27 SES 04 A, CREATIONS: Engendering Creative Science Classrooms
It is a well-known fact that modelling as a complex suite of strategies provides further benefits such as offering multiple ways for learning science and understanding routes to historical discoveries. In out-of-school labs model-supported teaching promotes cognitive achievement in addition to classic experimental challenges. Thus, we implemented a hands-on module for 9th graders, in combining experimentation and creative model work to visualize molecular and otherwise invisible contents of DNA-structure. Our study´s major aim was to observe impacts for successful model constructing in an outreach lab focusing potential inputs from individual creativity. The participants (N=115; 40.87% female; age M±SD=14.45±0.69) produced independently a DNA-model with the help of an ad-hoc compiled modeling box containing various handcrafting materials. We correlated individual creativity levels with cognitive achievement and the evaluated model quality scores. Surprisingly, our findings demonstrated gender effects: Firstly, it needs pointing out that girls received significant higher scores for their constructed models than boys (Mdnboys=13.50; Mdngirls=15.58), U=1094.00, z=-2.79, p=.005, r=-.26. Additionally, girls short-term and mid-term knowledge increases are significantly influenced by the applied model constructing approach (Spearman´s correlation coefficients rs ≥.338 ≥.469), while we found no effects for the boys regarding creativity and model quality. However, boys countervailed their poorer modeling outcomes and reached equal knowledge levels after the module. Consequently, the model constructing part of our module seems to appeal more strongly to girls and might be a suitable approach for integrating arts in science education. Thus, with the attempt to attract women for scientific ideas creative modelling offers further advantages in contrast to one-sided experimentation.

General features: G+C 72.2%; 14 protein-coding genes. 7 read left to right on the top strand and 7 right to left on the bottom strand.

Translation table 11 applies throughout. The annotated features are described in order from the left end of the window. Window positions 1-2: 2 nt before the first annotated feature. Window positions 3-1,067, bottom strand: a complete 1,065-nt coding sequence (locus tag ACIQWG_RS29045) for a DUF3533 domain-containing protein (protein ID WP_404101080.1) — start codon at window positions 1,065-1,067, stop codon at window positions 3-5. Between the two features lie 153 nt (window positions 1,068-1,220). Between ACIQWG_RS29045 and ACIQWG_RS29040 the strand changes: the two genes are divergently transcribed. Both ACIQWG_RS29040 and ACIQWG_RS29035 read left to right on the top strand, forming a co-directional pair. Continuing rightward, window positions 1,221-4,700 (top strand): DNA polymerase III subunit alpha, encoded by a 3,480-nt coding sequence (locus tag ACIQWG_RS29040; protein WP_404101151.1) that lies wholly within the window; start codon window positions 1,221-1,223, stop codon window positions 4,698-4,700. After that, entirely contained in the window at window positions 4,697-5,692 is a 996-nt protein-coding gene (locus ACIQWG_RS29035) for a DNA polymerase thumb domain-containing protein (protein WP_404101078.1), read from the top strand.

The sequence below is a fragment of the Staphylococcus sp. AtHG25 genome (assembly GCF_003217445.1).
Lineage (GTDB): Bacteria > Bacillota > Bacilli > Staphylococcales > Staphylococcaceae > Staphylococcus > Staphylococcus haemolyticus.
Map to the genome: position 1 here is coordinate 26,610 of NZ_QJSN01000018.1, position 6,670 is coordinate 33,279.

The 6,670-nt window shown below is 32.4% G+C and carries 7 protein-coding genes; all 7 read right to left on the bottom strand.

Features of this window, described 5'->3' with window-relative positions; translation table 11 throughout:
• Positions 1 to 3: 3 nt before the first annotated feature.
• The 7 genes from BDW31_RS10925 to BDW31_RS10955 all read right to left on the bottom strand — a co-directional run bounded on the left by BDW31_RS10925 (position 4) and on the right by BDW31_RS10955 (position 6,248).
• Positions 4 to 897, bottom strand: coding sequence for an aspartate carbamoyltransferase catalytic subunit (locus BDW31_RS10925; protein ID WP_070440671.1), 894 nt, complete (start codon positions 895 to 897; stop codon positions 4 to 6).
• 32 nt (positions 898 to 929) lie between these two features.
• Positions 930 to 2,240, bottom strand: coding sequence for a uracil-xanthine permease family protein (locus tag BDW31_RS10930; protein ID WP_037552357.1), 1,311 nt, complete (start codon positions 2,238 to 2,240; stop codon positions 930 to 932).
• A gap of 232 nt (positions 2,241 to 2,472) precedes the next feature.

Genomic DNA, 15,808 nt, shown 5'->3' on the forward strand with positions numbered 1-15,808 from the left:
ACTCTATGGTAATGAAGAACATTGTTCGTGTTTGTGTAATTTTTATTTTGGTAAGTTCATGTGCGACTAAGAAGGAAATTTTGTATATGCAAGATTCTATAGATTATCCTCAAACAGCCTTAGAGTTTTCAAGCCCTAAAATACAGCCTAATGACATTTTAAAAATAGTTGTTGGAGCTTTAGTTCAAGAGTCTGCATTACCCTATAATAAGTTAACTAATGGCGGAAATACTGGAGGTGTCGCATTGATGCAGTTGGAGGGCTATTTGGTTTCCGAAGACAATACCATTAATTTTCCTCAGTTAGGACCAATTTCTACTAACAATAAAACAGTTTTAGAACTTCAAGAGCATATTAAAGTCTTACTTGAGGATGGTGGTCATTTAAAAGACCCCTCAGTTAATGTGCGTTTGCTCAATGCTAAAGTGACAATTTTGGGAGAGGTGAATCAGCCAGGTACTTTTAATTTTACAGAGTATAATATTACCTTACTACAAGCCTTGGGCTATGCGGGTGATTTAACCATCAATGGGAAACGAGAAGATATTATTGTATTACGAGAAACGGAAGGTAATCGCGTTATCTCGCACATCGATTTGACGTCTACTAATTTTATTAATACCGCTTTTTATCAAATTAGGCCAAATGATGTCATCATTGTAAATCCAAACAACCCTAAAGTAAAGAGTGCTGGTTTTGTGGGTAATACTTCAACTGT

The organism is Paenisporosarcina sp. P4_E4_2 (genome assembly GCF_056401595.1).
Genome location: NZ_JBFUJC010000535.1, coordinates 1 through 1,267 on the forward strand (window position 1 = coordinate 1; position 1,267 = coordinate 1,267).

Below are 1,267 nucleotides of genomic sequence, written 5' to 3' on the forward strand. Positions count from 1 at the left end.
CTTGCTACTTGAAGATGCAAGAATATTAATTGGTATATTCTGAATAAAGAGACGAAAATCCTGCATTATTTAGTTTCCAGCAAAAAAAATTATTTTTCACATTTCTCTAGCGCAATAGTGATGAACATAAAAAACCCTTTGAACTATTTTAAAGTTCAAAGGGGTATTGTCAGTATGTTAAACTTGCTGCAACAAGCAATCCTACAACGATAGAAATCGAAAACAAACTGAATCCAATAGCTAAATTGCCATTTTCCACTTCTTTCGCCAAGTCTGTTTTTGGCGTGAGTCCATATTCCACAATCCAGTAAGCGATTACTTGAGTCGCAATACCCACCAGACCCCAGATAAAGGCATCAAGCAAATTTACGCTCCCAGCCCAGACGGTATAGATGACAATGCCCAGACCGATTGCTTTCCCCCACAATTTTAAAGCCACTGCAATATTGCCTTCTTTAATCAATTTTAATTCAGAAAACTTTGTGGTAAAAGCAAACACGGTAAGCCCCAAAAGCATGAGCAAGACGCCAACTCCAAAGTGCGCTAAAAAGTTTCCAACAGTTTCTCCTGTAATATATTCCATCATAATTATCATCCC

Svoboda, J., Passmore, C. (2013). The strategies of modeling in biology education. Science & Education, 22(1), 119–142. Gilbert, J. K. (2004). Models and modelling: Routes to more authentic science education. International Journal of Science and Mathematics Education, 2, 115–130. Sternberg, R. J., Lubart, T. I. (1996). Investing in creativity. American Psychologist, 7, 677–688. Van Driel, J. H., Verloop, N. (1999). Teachers' knowledge of models and modelling in science. International Journal of Science Education, 21(11), 1141–1153. Csikszentmihalyi, M. (2000). Beyond boredom and anxiety (25.th ed.). San Fransisco: Jossey-Bass Publishers. Howes, E. (2002). Connecting girls and science: Constructivism, feminism, and science education reform. New York: Teachers College Press.
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